I have never really considered myself a commuter until quite recently, which is silly considering that the word commute means simply (among other things, apparently) to travel. The recent change occurred when my workplace moved and my daily commute to work jumped from 25 minutes to an hour. What I once considered a leisurely pre-work bicycle ride has now become a sometimes daunting task, especially when it’s raining.
My current ride to work is a solid 60 minutes, but I can swing 50 minutes if I really boot it. I am journeying from Ottawa’s Byward Market (aka, the centre of my little universe) to Hunt Club and Merivale (aka, the strange and faraway land of Nepean). Since no one is crazy enough to cycle this route with me on a work day, and I’m not crazy enough to cycle this route on a non-work day, I thought this would be the best way to share the highlights with the one or two lucky people reading this blog.
I leave the market at 7:30-ish. Once I navigate my way out of the market, dodging taxis and grumpy drivers in morning traffic, I find myself on the part of my route that I most enjoy. From Sussex to the Somerset pedestrian bridge I ride the path that runs alongside the canal. If you look past the occasional floating beer bottle, the scenery is nice.
I take Sommerset to Elgin, Elgin to Gladstone and Gladstone to Preston. All of these streets have lots of traffic and no bike lanes, but cars are moving pretty slow and they tend to give cyclists lots of space.
Preston Street is the home of Little Italy. This street has a teensy little piece of my heart because I worked in this neighborhood for four years before the big move. This used to be the end of my commute, but now it just marks the half way point.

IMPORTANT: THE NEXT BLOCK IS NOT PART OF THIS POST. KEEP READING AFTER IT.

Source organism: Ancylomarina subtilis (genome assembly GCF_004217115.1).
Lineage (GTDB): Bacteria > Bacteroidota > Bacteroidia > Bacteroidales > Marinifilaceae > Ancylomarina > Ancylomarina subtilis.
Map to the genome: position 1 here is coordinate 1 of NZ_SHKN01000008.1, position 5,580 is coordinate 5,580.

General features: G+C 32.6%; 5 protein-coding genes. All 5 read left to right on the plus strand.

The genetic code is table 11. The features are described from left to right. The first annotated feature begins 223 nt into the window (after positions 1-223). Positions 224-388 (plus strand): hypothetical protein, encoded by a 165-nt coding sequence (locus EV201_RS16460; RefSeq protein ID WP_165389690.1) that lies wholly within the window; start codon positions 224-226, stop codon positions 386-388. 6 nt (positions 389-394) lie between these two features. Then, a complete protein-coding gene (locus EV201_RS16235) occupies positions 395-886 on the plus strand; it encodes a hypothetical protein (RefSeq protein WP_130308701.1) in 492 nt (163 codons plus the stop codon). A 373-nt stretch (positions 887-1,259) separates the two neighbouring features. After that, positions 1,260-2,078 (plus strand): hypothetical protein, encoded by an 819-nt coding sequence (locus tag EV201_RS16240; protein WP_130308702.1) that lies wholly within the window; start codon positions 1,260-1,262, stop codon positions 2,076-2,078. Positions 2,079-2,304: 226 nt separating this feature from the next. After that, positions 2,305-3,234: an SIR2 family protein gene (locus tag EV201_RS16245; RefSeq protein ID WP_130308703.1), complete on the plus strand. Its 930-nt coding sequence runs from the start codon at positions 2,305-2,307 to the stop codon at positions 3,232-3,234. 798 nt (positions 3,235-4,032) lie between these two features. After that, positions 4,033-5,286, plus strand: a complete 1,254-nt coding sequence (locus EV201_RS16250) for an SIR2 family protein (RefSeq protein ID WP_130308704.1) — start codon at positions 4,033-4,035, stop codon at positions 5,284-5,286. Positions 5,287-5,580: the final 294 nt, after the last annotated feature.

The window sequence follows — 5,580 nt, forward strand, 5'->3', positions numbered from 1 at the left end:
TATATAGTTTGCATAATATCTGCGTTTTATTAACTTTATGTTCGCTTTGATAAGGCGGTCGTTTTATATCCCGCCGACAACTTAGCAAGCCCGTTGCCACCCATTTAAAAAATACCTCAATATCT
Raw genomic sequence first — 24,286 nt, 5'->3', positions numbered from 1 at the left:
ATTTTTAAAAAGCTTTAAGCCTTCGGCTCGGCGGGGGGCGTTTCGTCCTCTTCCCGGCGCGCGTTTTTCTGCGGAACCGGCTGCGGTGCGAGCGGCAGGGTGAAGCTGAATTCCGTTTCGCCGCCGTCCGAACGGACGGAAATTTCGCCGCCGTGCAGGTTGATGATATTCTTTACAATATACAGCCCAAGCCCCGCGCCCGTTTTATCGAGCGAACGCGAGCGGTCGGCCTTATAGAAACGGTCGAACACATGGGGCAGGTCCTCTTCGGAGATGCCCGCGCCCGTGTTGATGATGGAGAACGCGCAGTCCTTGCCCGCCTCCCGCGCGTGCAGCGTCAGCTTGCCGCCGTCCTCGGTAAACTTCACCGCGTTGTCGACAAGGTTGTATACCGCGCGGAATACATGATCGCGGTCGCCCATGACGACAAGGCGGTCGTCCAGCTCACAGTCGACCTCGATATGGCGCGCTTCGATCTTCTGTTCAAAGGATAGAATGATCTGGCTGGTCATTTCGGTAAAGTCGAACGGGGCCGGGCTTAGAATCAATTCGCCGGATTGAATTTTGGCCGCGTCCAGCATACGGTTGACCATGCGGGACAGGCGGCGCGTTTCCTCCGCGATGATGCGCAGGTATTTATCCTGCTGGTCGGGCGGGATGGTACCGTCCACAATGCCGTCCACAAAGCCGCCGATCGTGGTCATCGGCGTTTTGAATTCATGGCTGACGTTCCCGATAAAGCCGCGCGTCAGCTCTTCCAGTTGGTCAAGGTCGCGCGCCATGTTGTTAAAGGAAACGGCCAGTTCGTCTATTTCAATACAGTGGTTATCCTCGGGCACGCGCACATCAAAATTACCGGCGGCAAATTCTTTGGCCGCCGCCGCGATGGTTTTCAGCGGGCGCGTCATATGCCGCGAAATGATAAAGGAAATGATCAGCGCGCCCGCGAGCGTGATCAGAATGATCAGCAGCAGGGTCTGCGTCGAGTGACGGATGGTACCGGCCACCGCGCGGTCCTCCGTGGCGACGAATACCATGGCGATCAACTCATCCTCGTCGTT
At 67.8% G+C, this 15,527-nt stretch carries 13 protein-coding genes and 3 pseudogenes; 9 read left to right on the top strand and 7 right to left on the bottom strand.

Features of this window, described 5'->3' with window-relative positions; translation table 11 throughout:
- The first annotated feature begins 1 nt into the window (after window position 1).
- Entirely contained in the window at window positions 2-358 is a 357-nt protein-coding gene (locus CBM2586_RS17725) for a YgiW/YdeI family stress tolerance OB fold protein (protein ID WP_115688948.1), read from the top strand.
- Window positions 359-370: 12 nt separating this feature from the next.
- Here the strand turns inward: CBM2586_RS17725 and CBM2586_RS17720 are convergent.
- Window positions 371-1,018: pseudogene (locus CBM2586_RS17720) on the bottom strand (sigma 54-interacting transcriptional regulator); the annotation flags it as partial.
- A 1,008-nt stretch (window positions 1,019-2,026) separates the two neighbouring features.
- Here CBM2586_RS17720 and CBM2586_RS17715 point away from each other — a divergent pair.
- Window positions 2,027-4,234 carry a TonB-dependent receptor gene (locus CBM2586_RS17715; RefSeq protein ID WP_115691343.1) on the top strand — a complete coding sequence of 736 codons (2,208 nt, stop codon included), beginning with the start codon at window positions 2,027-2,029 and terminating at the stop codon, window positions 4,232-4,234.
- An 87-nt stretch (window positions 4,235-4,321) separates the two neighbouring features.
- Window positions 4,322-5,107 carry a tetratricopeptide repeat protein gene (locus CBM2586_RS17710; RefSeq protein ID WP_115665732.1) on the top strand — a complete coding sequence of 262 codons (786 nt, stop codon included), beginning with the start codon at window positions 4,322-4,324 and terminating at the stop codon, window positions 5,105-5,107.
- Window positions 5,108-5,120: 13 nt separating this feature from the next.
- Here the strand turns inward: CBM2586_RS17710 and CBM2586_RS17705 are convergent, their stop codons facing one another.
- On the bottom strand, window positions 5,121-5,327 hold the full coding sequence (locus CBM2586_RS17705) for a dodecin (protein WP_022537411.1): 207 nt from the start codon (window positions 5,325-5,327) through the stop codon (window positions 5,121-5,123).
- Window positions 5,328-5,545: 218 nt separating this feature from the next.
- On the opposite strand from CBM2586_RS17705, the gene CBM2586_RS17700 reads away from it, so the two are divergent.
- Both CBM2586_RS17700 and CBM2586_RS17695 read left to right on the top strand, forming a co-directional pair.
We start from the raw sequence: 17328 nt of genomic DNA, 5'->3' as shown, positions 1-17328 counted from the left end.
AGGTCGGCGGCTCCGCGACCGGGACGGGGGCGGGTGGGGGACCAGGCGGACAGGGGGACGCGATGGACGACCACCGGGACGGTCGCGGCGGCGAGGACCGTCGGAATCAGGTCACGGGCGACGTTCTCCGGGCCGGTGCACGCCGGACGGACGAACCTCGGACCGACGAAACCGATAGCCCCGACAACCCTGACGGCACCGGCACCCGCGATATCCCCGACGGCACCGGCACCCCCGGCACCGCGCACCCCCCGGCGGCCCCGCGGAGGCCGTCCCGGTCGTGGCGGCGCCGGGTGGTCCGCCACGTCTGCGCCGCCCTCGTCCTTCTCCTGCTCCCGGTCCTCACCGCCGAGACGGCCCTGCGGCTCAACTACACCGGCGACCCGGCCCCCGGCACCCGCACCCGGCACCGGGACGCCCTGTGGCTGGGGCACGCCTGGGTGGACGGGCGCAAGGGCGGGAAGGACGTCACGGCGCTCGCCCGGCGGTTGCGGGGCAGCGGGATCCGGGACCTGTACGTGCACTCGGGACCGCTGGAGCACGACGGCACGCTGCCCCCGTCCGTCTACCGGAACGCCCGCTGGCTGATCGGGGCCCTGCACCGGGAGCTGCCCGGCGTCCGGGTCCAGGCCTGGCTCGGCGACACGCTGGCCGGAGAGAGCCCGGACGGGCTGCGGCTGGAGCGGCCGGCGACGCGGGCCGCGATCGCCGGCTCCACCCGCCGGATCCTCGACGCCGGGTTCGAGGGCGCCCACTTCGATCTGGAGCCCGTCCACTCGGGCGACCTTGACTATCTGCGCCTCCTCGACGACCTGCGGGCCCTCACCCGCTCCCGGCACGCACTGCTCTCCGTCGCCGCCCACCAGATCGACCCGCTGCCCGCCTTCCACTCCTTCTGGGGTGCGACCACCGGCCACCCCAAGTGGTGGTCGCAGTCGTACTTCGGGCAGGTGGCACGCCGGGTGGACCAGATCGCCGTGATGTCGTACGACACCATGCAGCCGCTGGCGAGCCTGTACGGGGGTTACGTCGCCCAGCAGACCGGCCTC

Once I breeze through Little Italy (fondly coined Little International due to the Thai, Japanese, Turkish and Korean restaurants that have recently popped up), I am almost ready to face The Hill. Now, as any cyclist knows, not all hills are created equal. Some hills are the ones where you can see the peak and have a nice sense of accomplishment as you free-fall down the other side. This is not one of those hills. No, this is one of those hills where you barely notice the incline except for the fact that your legs are working twice as hard to cover half the ground. You wonder: Are my gears sticking? Am I just REALLY tired? Have I suddenly aged 60 years? No, you have just stumbled upon the crummiest of hills. Here I usually tackle half the hill, then break for water before I tackle the other half.
The hill ends at a round-about. Or a traffic circle. Well, it is actually a
round-about being constructed into a traffic circle traffic circle being constructed into a round-about. In my puny, sun-baked mind, the two are practically the same. This makes the project a really good use of 1.2 million dollars.
Onward. Now I am on Prince of Wales for about 20 minutes or so. The prince and I have become pretty intimate over the last couple of weeks. I enjoy his wide, paved bicycle lanes, his general lack of hills and his many religiously themed houses along the way. Most of all, I enjoy this guy:
Obvious reasons aside, I enjoy this guy because he tells me that I am almost there. Once I pass Baseline, Fisher, Colonnade and the fig guy, it means only a short stretch to go.